image for practica iCAL export
image for practica iCAL export
Busy people with tight time schedu­les and full calen­dars often face pro­blems find­ing empty »slots« in their sche­dules for new appoint­ments. Often, persons ne­go­tiate about the date and time for an up­coming meet­ing over email, send­ing a list of possible dates and times to meet, back and forth.
Re­mark­ably, with elec­tro­nic calen­dars, such as the iCal App, it is diffi­cult to quickly become an over­view of empty time slots between day X and Y. More­over, the user cannot gene­rate a list that only con­tains empty time slots.
Acc­ord­ing­ly, the out­come of this pro­ject was a util­ity app for macOS and iOS that reads the stored iCal cal­en­dar events and pro­vides power­ful filt­ering func­tio­nality to let the user easily view and ex­port infor­mation about both up­com­ing ev­ents and empty time slots that are avail­able for new meetings.
Finished • Bachelor Project • March 2018
Bernhard Nitsch
WEBSITE WITH GRAPHIC DESIGN EXERSICES
TECHNOLOGIES & TOOLS: HTML 5.0 • CSS • jQuery
image for practica design website
image for practica design website
Professional graphic desig­ners and web designers use se­veral power­ful design tech­ni­ques and »tricks« to create ex­press­ive and vi­su­ally app­ealing designs. For most design novices, many of these tech­ni­ques and »tricks« are rather easy to under­stand but, un­for­tu­nately, many no­vices think it is often quite diffi­cult to success­fully apply them to their own designs. Accordingly, in this pro­ject we de­ve­lop­ed an in­ter­ac­tive web­site where de­sign novices can learn and prac­tice many such use­ful design tech­ni­ques and »tricks« through illu­stra­ting exam­ples and ex­er­cises. The web­site in­clu­des ex­plain­ing mater­ials and vari­ous ex­er­cises about ty­po­gra­phy, color the­ory, image cropp­ing, com­po­si­tion, and lay­out. The web­site will be on­line soon!
Finished • Bachelor Project • March 2016
Sheel M. Schmölzer
MOUSE POINTING TECH­NIQUES FOR MOV­ING TARGETS
TECHNOLOGIES & TOOLS: Java SWING
image for practica moving targets
image for practica moving targets
This project was a re­vival and exten­sion to an ear­lier Bachelor pro­ject on selection tech­niques for moving tar­gets (see the pro­ject »Acquisition of mov­ing targets« below).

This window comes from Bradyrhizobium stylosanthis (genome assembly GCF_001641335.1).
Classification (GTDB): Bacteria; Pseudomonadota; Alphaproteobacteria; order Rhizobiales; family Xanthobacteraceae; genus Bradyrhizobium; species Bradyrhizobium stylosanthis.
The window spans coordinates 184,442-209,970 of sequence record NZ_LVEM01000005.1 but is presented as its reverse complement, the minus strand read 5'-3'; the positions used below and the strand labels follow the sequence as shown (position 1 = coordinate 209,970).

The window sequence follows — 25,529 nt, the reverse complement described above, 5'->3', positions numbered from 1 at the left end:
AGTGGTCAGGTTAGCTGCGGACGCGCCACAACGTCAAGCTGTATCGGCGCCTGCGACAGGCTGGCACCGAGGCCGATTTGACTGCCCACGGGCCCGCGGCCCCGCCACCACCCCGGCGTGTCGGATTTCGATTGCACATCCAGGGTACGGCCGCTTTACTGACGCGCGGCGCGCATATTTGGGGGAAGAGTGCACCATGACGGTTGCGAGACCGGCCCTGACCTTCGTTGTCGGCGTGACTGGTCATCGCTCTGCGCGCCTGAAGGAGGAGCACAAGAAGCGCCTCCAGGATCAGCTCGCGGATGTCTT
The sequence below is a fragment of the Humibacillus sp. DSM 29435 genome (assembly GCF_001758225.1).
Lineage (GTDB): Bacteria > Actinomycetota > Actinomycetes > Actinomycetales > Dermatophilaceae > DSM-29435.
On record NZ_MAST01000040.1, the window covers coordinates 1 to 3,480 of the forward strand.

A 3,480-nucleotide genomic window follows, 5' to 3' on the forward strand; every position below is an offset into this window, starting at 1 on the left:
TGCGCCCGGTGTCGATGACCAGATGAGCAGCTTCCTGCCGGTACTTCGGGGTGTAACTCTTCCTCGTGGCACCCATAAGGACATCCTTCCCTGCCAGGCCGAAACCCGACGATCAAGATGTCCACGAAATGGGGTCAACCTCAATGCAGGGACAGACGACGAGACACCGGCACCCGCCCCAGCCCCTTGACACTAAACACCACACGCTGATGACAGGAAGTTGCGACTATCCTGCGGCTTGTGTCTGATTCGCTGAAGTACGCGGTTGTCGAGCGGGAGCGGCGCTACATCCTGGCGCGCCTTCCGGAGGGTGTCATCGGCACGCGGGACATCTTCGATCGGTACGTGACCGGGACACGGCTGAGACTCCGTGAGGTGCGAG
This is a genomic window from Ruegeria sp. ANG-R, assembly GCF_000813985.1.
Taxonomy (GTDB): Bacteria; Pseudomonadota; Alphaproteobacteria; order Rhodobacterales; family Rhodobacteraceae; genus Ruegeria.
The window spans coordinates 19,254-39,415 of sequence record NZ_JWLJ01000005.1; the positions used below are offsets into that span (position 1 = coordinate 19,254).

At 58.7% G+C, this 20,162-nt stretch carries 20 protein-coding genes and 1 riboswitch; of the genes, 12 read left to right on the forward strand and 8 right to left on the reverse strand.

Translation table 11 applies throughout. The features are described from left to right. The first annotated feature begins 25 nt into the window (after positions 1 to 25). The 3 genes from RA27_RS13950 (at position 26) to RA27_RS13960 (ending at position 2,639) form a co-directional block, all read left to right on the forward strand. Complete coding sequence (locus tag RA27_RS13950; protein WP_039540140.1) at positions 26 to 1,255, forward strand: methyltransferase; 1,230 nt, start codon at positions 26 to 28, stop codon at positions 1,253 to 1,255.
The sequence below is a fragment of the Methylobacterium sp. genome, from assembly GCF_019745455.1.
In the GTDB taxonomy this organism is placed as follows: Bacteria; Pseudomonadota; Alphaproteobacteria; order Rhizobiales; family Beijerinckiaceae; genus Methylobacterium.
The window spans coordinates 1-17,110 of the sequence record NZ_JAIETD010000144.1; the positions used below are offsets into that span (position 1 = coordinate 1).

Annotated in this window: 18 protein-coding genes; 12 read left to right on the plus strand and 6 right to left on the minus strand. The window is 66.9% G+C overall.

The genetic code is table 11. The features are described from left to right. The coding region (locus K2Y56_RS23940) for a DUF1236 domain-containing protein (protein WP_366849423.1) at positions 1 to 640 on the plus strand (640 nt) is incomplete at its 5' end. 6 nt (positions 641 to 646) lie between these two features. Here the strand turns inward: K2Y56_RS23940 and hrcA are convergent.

In this project we extended an already exis­ting test appli­ca­tion for a desk­top sett­ing where se­ve­ral diffe­rent point­ing fac­i­li­ta­tion tech­ni­ques found in the lite­ra­ture had been im­ple­mented. The ex­ten­sion in­cluded two new assis­tive selec­tion tech­nique, so called »Force Fields« and the »Fan Cursor«.
The objective was to test and find out how well each tech­nique helps a user when he or she tries to select tar­gets that move around across the comp­uter screen. We plan to com­pare and evalu­ate the effici­ency of the tech­ni­ques in a ser­ies of user studies.
The software was also extended with func­tio­na­lity needed to con­duct Fitts' Law point­ing ex­peri­ments. We were also inter­ested in build a pre­dic­tive per­for­mance model (based on Fitts' Law) that accu­rately pre­dicts how fast a user can click on a moving target, with and with­out the assis­tance of the different point­ing facili­tation tech­niques.
Finished • Bachelor Project • June 2013
Joachim Frießer
OFF-SCREEN INTER­ACTIONS FOR SMART­PHONES
TECHNOLOGIES & TOOLS: Microsoft Kinect • openNI • C#
image for in-air with Kinect
image for in-air with Kinect
At that time, motivated by new object track­ing soft­ware and hard­ware, in this pro­ject we ex­plored how accurat­ely we can de­tect and dis­ting­uish bet­ween different and very small finger move­ments and gest­ures using a Microsoft Kinect sensor. We used a pico pro­jector mounted above a table to pro­ject virtual ob­jects »in the air« above the table and designed and tested various »in air« finger ges­tures that could be used to select objects »float­ing around« in the air within a user's work­space.
Video
Finished • Bachelor Project • June 2013
Karl-Heinz Moll • Michael Orieschnig
ACQUISITION OF MOV­ING TARGETS
TECHNOLOGIES & TOOLS: Java SWING
image for practica moving targets